The questions that need to be asked to effectively integrate different manufacturers are many and relatively complex (and probably the subject for a different article). As with equipment interfaces, key factors include the level of visibility and functionality available across systems. It is relatively easy to make visible specific hardware point values across systems. It is another level to expose “parameter level” details such as alarm limits, calibration values, overrides, tuning parameters, and similar factors across systems. These details may not need to be displayed across systems, but if it’s desired or required, it needs to be specified as it has significant network bandwidth, hardware, and set-up time impacts.

Another detail to consider: What level of functionality would you expect? For example, can system A trend system B points? Can system A schedule system B equipment? Can system A alarm based on System B parameters? You should also consider the changing of set points, reset schedules, or other programming details between systems.

Other details

Training and documentation requirements are equally important factors in the design of the system. If this project is going on a site where the operators are inherently familiar with the system being installed, there may be the need for a demonstration and orientation-level training session only. More often, the DDC system may be new to the inheriting operators. This fact may require a brief assessment of DDC capabilities and needs as part of the project. If it’s a small project, the budget may not afford too much specialized training above and beyond what typically is provided. Conversely, a larger project may be the place to require advanced training on DDC systems for a given institution. Regardless, if system performance is to be maintained, operators need to be trained on the DDC system.

Documentation also needs to be covered in the planning of a DDC system. Documentation requirements can cover how submittals and shop drawings are organized and presented. It can cover details like addressing and point-naming conventions. Wouldn’t it be nice to see similar names for all the points on hundreds of air handlers across the same site or campus? Or to be able to look at a standard point addressing format and quickly know specifics about that point (such as building, system number, point type, etc.)?

Documentation requirements could also include details on how graphic pages are laid out, and could require that these graphics be made part of the submittal and approval process. The key is getting the graphics reviewed and approved early in the process. Most DDC application engineers don’t mind customizing graphics for an owner as long as they do it only once.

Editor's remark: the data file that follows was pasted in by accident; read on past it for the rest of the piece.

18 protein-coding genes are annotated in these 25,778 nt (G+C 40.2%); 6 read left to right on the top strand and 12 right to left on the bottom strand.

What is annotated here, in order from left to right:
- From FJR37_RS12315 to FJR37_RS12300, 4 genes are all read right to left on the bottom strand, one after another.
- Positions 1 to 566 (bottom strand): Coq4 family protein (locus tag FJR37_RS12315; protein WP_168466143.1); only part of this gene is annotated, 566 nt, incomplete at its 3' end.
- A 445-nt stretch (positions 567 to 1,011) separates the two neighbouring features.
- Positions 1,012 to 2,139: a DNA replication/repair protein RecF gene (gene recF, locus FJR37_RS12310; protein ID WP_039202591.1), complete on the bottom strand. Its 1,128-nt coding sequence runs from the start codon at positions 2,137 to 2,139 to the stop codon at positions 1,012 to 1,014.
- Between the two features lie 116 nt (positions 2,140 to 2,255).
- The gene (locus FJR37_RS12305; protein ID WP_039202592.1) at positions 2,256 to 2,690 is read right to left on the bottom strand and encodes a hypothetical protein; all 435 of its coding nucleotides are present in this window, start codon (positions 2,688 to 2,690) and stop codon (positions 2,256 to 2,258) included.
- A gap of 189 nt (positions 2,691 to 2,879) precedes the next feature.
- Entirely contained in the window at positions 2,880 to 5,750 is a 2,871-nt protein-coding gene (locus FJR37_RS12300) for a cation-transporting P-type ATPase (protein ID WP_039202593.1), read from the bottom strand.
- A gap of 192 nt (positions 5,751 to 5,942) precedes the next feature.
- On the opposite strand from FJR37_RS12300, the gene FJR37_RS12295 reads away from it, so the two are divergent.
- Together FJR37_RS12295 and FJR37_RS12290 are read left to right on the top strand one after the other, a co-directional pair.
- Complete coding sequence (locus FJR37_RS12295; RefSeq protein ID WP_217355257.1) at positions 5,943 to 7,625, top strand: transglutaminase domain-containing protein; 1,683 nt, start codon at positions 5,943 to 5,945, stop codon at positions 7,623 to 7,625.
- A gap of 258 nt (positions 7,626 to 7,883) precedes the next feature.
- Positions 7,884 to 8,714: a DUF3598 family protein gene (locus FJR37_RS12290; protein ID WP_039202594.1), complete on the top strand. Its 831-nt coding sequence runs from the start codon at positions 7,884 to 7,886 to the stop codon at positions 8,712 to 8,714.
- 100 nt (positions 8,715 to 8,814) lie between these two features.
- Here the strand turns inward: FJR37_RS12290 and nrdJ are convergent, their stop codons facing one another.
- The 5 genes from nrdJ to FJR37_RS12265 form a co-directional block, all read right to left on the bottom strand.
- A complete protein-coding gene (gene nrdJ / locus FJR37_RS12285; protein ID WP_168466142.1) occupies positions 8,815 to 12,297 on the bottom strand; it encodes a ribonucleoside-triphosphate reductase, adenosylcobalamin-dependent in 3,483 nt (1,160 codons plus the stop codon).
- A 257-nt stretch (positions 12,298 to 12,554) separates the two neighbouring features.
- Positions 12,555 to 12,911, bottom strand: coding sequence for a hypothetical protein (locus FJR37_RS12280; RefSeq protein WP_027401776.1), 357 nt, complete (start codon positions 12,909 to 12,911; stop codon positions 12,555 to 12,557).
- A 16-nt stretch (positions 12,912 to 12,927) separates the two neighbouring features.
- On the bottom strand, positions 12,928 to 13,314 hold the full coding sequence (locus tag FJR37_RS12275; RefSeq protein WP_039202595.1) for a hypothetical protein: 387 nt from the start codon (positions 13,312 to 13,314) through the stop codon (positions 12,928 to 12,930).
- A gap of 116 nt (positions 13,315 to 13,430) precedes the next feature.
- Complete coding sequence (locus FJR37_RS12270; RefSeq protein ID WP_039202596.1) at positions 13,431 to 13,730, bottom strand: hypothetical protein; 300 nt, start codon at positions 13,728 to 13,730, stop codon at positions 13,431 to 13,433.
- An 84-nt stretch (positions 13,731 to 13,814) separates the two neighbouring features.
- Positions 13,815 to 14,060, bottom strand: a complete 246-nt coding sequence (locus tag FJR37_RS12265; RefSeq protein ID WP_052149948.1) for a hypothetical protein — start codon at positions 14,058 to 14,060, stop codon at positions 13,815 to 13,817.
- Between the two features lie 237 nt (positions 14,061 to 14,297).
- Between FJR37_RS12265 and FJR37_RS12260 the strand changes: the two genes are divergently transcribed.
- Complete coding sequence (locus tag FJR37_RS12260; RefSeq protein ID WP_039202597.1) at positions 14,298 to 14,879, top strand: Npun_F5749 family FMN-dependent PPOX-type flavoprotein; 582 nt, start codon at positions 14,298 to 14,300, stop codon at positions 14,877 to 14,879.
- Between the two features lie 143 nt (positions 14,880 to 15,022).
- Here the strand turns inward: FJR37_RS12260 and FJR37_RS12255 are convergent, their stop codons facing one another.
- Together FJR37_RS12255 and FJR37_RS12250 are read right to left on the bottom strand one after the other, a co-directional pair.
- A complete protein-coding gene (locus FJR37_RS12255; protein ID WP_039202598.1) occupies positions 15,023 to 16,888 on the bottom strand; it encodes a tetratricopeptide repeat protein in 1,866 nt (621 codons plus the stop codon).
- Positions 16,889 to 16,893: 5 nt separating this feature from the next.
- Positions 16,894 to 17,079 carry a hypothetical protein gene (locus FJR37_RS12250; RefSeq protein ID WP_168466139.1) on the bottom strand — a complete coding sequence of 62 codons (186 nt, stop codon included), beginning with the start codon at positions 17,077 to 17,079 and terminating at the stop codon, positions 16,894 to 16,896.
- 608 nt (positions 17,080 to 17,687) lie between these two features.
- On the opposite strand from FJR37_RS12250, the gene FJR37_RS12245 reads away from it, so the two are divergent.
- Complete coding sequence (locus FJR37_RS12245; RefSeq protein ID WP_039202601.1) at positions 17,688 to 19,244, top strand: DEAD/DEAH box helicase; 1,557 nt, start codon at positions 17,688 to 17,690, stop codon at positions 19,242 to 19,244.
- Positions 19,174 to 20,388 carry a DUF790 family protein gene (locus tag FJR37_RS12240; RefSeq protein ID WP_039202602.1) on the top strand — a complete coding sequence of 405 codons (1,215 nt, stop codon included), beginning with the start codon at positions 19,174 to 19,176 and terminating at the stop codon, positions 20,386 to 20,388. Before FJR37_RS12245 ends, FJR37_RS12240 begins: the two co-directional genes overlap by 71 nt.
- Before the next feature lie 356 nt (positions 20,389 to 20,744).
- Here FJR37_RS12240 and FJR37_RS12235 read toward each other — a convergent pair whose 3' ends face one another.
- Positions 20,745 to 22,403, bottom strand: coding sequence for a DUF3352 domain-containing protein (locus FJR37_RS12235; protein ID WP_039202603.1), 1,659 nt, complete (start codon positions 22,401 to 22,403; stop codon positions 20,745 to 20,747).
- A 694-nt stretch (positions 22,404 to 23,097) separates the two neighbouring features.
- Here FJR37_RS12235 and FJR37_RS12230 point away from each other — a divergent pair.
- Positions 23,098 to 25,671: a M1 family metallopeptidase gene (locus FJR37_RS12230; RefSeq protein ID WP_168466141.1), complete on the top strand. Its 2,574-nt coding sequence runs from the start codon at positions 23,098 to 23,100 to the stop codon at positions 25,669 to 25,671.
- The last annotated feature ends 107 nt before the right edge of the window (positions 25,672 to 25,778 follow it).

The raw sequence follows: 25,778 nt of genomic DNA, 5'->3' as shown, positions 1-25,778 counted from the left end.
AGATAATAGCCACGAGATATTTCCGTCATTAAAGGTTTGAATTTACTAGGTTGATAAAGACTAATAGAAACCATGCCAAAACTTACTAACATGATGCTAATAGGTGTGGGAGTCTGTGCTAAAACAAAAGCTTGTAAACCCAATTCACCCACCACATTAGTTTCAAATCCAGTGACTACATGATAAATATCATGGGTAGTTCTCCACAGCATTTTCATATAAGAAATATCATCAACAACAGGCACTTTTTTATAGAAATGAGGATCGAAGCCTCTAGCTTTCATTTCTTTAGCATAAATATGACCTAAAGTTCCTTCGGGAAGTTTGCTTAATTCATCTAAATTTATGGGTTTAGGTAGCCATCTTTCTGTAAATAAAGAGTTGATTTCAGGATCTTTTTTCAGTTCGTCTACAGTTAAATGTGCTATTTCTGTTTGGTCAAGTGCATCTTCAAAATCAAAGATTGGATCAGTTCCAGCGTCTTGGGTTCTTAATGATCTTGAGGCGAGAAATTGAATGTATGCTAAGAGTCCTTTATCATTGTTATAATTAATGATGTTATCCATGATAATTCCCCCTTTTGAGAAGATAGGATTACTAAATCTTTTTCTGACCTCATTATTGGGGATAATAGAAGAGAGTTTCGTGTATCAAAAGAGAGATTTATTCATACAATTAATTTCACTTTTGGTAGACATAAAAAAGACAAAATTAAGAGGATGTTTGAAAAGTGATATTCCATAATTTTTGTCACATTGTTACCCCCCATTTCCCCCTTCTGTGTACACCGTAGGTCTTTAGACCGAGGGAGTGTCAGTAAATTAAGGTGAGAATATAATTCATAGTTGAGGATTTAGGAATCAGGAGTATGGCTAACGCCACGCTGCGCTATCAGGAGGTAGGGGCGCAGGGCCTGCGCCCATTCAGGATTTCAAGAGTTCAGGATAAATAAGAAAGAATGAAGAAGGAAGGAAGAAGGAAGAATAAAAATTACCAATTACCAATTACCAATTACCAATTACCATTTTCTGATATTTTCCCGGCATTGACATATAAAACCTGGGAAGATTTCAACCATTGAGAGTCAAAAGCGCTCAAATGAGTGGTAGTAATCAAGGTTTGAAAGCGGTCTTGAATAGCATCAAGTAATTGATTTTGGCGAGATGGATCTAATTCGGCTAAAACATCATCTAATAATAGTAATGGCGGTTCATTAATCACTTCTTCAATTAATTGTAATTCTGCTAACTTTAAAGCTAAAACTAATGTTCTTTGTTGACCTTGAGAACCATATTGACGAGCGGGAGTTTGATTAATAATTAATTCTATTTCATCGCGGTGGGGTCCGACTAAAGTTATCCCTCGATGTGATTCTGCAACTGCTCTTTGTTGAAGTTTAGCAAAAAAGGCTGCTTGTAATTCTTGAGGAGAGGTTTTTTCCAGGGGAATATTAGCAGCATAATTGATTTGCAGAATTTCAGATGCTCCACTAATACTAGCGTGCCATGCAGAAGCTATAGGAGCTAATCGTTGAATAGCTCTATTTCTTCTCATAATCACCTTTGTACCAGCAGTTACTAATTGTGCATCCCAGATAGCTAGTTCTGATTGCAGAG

The above DDC criteria ideally would exist for every owner and could be used for every project. Unfortunately DDC master planning hasn’t received the same level of attention as IT infrastructure planning. Detailed planning documents exist to get a new building on the corporate, university, hospital, or county on local area network. If these details were not planned out, we would have less reliability, higher maintenance costs, and less secure networks—and ultimately business conducted through these networks would be less effective and efficient.

What’s at the other end of our DDC systems and the HVAC systems they control? A significant portion of the energy consumption of the building, the quality of the air we breathe while in the building, and the productivity of the most important assets in the majority of buildings—its occupants. Shouldn’t these systems have a similar level of planning as our information systems? With the increased focus on energy performance of buildings, our carbon impact on the environment, IAQ, and building performance and persistence, maybe this planning finally will get the attention it deserves.

Author Information
Santos is a principal and co-founder of Facility Dynamics Engineering. He has directed the development of DDC/control master plans for numerous institutions and organizations.

Master planning considerations

Current installed systems

• Manufacturer, vintage, quantities

• Interfaces (operator, specialty)

• Communication details

Anticipated future needs

• Buildings

• Obsolescence of existing systems

Procurement plan

• Sole Source

• Multiple vendors

• Pre-qualified

• Interoperating


• Point lists for equipment

• Sequences

• Accuracy requirements

• Alarming

• Trending, historical data

• Commissioning and demonstration

• Training

• Documentation